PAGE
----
Montclair State University Joins Movement to Produce Excellent STEM Teachers

100Kin10 Making Quick Progress Toward Goal of Training and Retaining 100,000 Science, Technology, Engineering, and Math Teachers in 10 Years

An innovative movement to recruit, prepare, and retain 100,000 science, technology, engineering, and math (STEM) teachers in 10 years has achieved critical mass with the addition of new, quantifiable commitments by more than 30 educational and corporate partners.

Montclair State University, the only educational institution in New Jersey to be selected as a partner in the 100Kin10 initiative, has committed to recruit, prepare and help retain 450 new, highly effective STEM middle and high school teachers to work primarily for high need districts by 2016.  

“The College of Education and Human Services and the College of Science and Mathematics at Montclair State University are extremely pleased to be selected to participate in this important program,” said Ada Beth Cutler, dean of the College of Education and Human Services. “The University has long been committed to preparing students for teaching careers in the STEM disciplines through programs that emphasize a strong content knowledge base along with an ability to inspire and engage students in deep and meaningful learning.”   

The 100Kin10 movement was launched in June 2011 at the Clinton Global Initiative with an initial pledge by partners to raise $20 million to support the creative and strategic efforts of partner organizations to expand the nation’s STEM teaching force. The 100Kin10 partners announced today were accepted following a rigorous vetting process conducted by the University of Chicago Urban Education Institute, which reviews each nominee’s capacity to advance the goal through new commitments to action.

100Kin10 was convened by Carnegie Corporation of New York and Opportunity Equation to respond to a national imperative voiced by President Barack Obama to stimulate the supply of excellent mathematics and science teachers, but also to continue to improve their practice and keep them in classrooms.

The movement is inspired by a vision of a future—shared by stakeholders from federal agencies to states, museums to universities, teacher residencies to school districts, non-profits to corporations, and teachers to parents—where all students have the STEM literacy necessary to be full participants in the nation’s economy and democracy. The 100Kin10 partners believe change can only come if they—and many others—commit to harnessing their creativity, passion, and resources to increase and equitably fill teaching positions across all schools in all states with excellent STEM teachers. Each of the more than 115 partners has committed to using their resources and talent to grow the movement and has established measurable goals toward this end.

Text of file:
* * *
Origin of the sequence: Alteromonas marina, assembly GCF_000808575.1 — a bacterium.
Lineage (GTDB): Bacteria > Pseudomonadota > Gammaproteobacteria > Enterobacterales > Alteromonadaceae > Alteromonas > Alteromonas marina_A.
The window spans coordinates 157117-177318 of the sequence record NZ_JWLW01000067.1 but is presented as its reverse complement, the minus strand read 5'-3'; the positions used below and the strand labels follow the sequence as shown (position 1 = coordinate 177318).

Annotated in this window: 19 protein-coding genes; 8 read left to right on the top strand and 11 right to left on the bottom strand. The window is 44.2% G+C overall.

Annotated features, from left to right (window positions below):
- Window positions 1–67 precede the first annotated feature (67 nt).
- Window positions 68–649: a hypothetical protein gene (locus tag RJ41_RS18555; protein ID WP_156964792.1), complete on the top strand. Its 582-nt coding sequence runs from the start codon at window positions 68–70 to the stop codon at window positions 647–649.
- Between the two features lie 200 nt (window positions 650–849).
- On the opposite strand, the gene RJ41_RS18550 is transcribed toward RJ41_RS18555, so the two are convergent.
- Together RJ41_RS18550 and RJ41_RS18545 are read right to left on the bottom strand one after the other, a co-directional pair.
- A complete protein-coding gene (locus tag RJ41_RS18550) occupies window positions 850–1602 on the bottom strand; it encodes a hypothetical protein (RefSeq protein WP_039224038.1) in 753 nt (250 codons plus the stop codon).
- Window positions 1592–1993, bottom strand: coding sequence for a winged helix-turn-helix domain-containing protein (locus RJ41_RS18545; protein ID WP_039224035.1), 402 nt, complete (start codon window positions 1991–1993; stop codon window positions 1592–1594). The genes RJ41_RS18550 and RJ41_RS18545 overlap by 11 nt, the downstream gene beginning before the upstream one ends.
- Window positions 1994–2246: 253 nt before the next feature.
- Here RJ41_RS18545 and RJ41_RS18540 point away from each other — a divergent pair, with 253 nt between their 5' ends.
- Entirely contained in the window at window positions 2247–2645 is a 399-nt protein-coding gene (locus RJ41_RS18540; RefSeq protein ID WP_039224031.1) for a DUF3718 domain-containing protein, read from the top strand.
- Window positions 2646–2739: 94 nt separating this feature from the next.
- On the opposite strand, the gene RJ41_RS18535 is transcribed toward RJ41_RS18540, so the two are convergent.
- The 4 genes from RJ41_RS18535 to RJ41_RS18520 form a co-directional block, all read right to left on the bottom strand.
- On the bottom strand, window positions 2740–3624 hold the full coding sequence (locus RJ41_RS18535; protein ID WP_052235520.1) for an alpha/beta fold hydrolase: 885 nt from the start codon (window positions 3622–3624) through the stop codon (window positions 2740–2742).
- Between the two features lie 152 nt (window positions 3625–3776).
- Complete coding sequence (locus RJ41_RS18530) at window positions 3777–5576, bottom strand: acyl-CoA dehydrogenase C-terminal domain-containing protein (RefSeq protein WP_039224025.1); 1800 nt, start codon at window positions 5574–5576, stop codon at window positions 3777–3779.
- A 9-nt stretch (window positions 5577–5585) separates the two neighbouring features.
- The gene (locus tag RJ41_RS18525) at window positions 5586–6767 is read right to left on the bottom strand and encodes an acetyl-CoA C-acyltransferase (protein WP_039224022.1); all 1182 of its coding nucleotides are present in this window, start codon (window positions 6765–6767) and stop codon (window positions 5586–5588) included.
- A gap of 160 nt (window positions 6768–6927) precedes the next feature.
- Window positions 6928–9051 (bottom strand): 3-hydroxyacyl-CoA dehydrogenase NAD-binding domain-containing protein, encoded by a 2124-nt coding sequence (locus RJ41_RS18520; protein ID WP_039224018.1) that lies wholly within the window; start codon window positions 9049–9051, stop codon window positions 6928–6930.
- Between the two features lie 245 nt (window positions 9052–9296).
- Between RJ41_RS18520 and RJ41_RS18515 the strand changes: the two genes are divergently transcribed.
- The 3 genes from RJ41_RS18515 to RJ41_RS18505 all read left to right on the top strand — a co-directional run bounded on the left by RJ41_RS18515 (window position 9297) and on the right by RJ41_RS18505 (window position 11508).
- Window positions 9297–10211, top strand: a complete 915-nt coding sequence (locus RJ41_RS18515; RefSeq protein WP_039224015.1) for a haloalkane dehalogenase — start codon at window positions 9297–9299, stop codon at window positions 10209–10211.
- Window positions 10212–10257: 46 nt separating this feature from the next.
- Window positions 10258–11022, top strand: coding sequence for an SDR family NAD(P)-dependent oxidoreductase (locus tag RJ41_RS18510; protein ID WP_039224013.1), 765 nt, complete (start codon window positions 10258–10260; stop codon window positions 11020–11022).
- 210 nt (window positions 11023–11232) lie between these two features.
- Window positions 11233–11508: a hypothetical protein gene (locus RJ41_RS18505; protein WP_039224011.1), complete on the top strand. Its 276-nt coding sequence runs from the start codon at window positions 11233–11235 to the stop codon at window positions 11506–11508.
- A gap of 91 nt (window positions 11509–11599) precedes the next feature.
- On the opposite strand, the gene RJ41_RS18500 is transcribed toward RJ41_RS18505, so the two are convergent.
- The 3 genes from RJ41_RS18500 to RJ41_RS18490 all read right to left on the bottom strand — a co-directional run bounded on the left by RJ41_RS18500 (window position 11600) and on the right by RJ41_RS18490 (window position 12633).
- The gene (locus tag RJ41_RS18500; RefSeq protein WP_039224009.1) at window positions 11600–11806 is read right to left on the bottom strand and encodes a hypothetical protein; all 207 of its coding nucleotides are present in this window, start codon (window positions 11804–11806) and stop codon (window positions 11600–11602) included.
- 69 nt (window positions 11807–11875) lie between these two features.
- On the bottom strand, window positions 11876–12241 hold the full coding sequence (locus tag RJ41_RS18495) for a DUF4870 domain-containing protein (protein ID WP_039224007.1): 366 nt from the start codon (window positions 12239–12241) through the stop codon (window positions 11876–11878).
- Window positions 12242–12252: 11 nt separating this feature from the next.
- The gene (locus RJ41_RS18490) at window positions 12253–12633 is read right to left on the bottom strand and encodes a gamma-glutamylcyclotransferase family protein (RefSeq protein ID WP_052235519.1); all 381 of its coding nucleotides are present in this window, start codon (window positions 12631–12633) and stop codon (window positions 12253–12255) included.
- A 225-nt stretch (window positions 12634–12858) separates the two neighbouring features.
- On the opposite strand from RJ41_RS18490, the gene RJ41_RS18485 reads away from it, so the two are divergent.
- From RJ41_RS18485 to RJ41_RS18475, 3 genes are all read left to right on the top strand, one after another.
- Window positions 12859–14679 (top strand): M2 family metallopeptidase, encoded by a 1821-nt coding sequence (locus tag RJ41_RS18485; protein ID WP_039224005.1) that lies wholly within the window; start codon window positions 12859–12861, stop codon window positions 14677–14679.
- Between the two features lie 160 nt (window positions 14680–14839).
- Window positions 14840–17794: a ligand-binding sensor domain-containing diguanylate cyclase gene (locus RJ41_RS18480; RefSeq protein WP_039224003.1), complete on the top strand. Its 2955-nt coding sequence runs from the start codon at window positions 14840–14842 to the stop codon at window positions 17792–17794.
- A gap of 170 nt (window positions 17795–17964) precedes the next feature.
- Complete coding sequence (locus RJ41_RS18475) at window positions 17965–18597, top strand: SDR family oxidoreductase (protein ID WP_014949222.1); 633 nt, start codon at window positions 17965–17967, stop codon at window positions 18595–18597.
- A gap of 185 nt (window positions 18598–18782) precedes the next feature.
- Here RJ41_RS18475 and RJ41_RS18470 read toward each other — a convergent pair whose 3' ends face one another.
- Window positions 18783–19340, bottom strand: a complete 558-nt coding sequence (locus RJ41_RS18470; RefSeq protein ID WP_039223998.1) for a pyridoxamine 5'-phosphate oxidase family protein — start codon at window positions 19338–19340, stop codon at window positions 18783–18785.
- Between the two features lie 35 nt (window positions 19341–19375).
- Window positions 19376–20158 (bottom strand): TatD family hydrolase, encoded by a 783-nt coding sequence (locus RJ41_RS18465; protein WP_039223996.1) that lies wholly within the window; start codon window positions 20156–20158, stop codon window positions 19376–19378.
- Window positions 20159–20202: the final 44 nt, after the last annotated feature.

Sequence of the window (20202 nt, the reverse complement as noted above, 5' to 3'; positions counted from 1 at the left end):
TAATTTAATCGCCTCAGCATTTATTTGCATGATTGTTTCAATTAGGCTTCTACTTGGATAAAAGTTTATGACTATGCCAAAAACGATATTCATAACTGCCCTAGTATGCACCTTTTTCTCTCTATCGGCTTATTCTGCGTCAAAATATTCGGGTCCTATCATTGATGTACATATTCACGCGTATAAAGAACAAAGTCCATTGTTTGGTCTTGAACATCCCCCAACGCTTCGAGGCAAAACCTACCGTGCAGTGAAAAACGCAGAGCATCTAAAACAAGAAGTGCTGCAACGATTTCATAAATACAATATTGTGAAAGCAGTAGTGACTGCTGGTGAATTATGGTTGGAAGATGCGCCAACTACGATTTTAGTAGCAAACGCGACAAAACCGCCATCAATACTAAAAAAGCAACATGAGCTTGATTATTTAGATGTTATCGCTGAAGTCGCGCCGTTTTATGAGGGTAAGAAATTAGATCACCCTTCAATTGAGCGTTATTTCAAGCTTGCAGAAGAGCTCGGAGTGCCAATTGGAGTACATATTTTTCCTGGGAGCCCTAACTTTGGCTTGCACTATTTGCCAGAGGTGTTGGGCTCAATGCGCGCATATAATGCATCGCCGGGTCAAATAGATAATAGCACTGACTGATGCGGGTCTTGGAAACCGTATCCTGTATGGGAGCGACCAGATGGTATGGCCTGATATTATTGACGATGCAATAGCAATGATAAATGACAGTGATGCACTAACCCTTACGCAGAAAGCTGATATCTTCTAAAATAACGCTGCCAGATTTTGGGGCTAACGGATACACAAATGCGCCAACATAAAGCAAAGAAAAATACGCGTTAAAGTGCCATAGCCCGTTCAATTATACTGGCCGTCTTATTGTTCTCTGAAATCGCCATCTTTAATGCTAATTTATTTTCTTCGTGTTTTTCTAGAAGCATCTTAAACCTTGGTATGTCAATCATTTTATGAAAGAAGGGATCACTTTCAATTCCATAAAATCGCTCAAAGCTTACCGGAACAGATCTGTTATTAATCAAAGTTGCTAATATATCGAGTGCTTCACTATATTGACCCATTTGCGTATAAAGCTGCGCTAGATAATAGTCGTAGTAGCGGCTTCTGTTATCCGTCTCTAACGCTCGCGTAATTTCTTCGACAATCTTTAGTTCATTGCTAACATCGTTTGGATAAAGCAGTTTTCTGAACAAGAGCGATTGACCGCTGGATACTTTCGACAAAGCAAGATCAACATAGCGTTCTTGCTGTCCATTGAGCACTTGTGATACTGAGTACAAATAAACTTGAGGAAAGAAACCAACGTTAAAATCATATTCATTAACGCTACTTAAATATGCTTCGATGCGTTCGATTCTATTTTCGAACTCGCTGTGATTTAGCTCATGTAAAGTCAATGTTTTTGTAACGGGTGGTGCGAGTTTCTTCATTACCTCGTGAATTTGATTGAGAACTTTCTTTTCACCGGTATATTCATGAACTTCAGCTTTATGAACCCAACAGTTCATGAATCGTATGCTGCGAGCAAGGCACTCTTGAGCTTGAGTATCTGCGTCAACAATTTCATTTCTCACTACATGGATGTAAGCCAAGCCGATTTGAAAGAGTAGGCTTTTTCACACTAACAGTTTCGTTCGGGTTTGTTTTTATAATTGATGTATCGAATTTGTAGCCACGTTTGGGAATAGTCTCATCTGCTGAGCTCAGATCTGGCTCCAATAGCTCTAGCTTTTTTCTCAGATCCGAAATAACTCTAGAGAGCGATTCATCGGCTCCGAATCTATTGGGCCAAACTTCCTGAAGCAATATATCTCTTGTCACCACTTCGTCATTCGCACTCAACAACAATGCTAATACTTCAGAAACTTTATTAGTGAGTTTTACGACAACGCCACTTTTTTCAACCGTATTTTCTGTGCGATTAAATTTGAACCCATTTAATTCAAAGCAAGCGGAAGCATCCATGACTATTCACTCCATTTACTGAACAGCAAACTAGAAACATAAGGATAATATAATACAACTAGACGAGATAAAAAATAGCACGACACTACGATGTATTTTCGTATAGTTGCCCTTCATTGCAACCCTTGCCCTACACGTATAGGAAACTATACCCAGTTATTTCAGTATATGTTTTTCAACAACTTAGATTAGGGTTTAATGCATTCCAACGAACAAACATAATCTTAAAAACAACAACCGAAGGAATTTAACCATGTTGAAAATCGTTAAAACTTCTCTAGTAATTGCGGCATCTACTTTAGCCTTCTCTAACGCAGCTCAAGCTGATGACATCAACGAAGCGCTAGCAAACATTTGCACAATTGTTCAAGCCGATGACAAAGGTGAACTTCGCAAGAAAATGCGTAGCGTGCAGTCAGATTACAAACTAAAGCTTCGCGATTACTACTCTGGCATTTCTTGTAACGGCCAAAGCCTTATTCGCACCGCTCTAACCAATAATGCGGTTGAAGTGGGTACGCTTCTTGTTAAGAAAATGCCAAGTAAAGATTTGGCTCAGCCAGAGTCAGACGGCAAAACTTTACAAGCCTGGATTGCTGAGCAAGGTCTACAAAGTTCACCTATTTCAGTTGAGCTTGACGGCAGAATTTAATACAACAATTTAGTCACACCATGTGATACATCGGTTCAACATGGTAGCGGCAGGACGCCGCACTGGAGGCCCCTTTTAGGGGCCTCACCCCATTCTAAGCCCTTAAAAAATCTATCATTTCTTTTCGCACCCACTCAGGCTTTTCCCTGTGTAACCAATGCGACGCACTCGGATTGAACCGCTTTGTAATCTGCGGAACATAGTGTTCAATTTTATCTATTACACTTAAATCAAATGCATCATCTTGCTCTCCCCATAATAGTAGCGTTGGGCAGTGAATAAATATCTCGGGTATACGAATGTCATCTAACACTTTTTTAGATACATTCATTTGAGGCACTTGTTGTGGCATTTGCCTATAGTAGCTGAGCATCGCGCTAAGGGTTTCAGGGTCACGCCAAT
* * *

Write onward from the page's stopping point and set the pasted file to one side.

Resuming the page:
“The country is at a critical juncture: Our need for STEM capacity in every part of our economy far outpaces our ability to train and keep great STEM talent," noted Talia Milgrom-Elcott, program officer at Carnegie Corporation of New York who, with Maya (Agarwal) Lundhagen of Opportunity Equation, is leading this effort. "We need more than just an infusion of excellent STEM teachers, we must find new ways to identify and recruit talented women and men and support them once they’re in the classroom so that they keep improving and continue teaching our children. The magnitude and complexity of the challenge of 100,000 excellent STEM teachers demand new ways to galvanize into action an array of organizations from business and universities to nonprofits and state agencies. That is why Carnegie Corporation and Opportunity Equation created 100Kin10, a national platform through which a broad cross- section of best-in-class organizations commit to take action toward the overall goal. We are enthusiastic about the contributions of this newest cohort of 100Kin10 partners and welcome them to the effort."

The complete list of 100Kin10 partners and their commitments is available on the new 100Kin10 website, showcasing the breadth and depth of work being done to support this critical movement by increasing the supply of excellent STEM teachers; hiring, developing and retaining excellent STEM teachers; and building the 100Kin10 movement.